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Exercise is good for healthy pregnant women who are
receiving prenatal care. Try to do at least 2½ hours a week of
moderate exercise.1, 2 One way to do this is to be active 30 minutes a day, at least
5 days a week. It's fine to be active in blocks of 10 minutes or more
throughout your day and week.
Exercise can improve your posture,
relieve back pain and other discomforts related to pregnancy, and prepare you
for the challenges of childbirth. Most women can begin or continue to exercise
during pregnancy. Try exercise classes designed specifically for pregnant women
or classes that offer safe variations for pregnant women. Many pregnant women
find exercising in the water, such as swimming or water aerobics, most
Moderate exercise/activity is safe for most pregnant
women. But it's always a good idea to talk to your doctor before you start an
early stages of pregnancy, some women can continue their prepregnancy exercise
routines (including running, aerobics, biking, roller-skating, skiing, weight
lifting, or other physically strenuous activities). Other women find it
necessary to take it easy during the first weeks of pregnancy but can return to
their usual exercise after their morning sickness or extreme fatigue subsides.
While you are pregnant, listen to your body.
Eat a small snack or drink juice 15
to 30 minutes before you exercise. Do not exercise on an empty stomach. If you
have not eaten, your body may run low on glucose, causing your liver to release
substances known as ketones or ketoacids into your blood. Ketones are harmful
to a fetus.
Continue to eat a balanced diet. Pregnant women who
do not exercise require an additional 150 to 300 calories a day. When you
exercise during pregnancy, increase your caloric intake.
Do not become
overheated while exercising. To avoid
dehydration, drink plenty of fluids before, during,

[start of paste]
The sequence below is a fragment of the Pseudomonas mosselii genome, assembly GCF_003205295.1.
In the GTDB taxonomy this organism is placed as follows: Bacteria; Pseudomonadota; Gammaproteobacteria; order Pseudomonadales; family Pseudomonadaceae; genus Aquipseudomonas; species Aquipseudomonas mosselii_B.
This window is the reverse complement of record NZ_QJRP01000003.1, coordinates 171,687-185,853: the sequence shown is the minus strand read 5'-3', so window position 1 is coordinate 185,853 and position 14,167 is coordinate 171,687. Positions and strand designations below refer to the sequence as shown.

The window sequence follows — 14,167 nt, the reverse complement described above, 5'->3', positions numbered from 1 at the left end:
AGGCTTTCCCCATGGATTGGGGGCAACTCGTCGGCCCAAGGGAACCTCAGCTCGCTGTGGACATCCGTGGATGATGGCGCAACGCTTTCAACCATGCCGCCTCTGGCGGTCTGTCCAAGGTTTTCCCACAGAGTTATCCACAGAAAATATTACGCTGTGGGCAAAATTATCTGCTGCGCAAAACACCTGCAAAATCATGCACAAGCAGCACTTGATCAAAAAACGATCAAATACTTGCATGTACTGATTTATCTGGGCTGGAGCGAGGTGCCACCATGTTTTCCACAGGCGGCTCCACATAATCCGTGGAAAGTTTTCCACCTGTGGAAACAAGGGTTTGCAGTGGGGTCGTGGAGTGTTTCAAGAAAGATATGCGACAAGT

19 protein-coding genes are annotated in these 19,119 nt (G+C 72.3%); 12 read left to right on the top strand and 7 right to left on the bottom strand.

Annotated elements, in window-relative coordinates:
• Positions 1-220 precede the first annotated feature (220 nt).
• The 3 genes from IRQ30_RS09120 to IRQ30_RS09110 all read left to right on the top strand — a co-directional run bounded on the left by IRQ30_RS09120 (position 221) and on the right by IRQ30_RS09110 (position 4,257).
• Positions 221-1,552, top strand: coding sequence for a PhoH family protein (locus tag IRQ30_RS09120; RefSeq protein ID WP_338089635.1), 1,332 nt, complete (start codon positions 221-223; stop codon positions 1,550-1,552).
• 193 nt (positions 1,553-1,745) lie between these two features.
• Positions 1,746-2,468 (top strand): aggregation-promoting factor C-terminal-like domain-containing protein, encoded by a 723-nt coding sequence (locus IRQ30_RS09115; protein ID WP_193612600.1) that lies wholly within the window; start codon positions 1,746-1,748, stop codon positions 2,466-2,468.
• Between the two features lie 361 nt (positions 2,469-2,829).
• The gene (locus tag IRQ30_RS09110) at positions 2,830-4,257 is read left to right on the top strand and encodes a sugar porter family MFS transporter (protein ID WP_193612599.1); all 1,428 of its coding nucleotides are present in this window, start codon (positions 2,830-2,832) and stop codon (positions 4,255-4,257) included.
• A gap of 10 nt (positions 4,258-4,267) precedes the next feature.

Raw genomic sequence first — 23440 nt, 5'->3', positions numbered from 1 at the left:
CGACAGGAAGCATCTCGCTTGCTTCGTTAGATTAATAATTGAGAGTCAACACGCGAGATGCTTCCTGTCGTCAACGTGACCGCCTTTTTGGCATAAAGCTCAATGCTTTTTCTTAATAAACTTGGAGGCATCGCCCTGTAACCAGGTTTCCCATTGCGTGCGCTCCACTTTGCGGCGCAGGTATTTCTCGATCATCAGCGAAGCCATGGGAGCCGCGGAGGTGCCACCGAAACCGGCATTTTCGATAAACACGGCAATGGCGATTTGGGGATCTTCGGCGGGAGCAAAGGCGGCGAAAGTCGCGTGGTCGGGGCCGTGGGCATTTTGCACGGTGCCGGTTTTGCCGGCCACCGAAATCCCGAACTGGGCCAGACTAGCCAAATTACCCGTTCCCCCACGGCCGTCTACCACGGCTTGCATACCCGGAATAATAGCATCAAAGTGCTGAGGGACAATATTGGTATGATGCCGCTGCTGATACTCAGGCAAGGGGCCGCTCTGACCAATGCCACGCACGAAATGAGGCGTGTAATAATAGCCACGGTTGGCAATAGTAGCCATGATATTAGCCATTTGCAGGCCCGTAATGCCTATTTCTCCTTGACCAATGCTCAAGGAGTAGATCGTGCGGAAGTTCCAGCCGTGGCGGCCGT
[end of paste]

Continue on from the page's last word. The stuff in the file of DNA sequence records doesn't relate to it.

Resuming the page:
and after exercise. Continue drinking liquids after exercise even if you do not
feel thirsty. This will help you stay hydrated.
To prevent fetal injury, avoid sports
that can involve potential contact, such as soccer and basketball.
Vigorous exercise above
6000 ft (1828.8 m) and scuba
diving can be dangerous for your fetus.2
Unless you are a competitive athlete, avoid strenuous activity, and
exercise only in moderation. You should be able to talk while you are working
out. Do not exercise to the point that you feel tired.
you are doing and contact your doctor if you notice any of the
After your fourth month of pregnancy, avoid any exercise
that requires you to lie flat on your back on a hard surface, such as sit-ups
and some yoga poses. The increasing size and weight of your uterus will press
on the large blood vessel that returns blood from your lower body to your
As your pregnancy advances (usually during the second
trimester), unstable joints, an expanding abdomen, and an altered center of
gravity can make you more unstable on your feet. Also, by then your uterus is
mostly above the protective circle of your pelvic bones. Avoid exercises that
might cause you to fall, such as skiing or roller-skating.
Swimming and brisk walking are safe exercises throughout pregnancy.
There is no evidence that exercise causes
miscarriage.3 But if you have a history of repeated
miscarriages, your doctor may advise you to avoid exercises that require your
body to bear extra weight (such as running) during the first trimester.
Your baby will not be harmed if you can't exercise because of a
complication of your pregnancy or an existing chronic illness or condition. You
may be able to do simple exercises in bed, with your doctor's approval.
U.S. Department of Health and Human Services (2008).
2008 Physical Activity Guidelines for Americans (ODPHP
Publication No. U0036). Washington, DC: U.S. Government Printing Office.
American College of Obstetricians and Gynecologists
(2002, reaffirmed 2007). Exercise during pregnancy and the postpartum period.
ACOG Committee Opinion No. 267. Obstetrics and Gynecology, 99(1): 171–173.
Katz VL (2008). Prenatal care. In RS Gibbs et al.,
eds., Danforth's Obstetrics and Gynecology, 10th ed.,
pp. 1–21. Philadelphia: Lippincott Williams and Wilkins.
Current as of:
June 4, 2014
Sarah Marshall, MD - Family Medicine & Kirtly Jones, MD - Obstetrics and Gynecology
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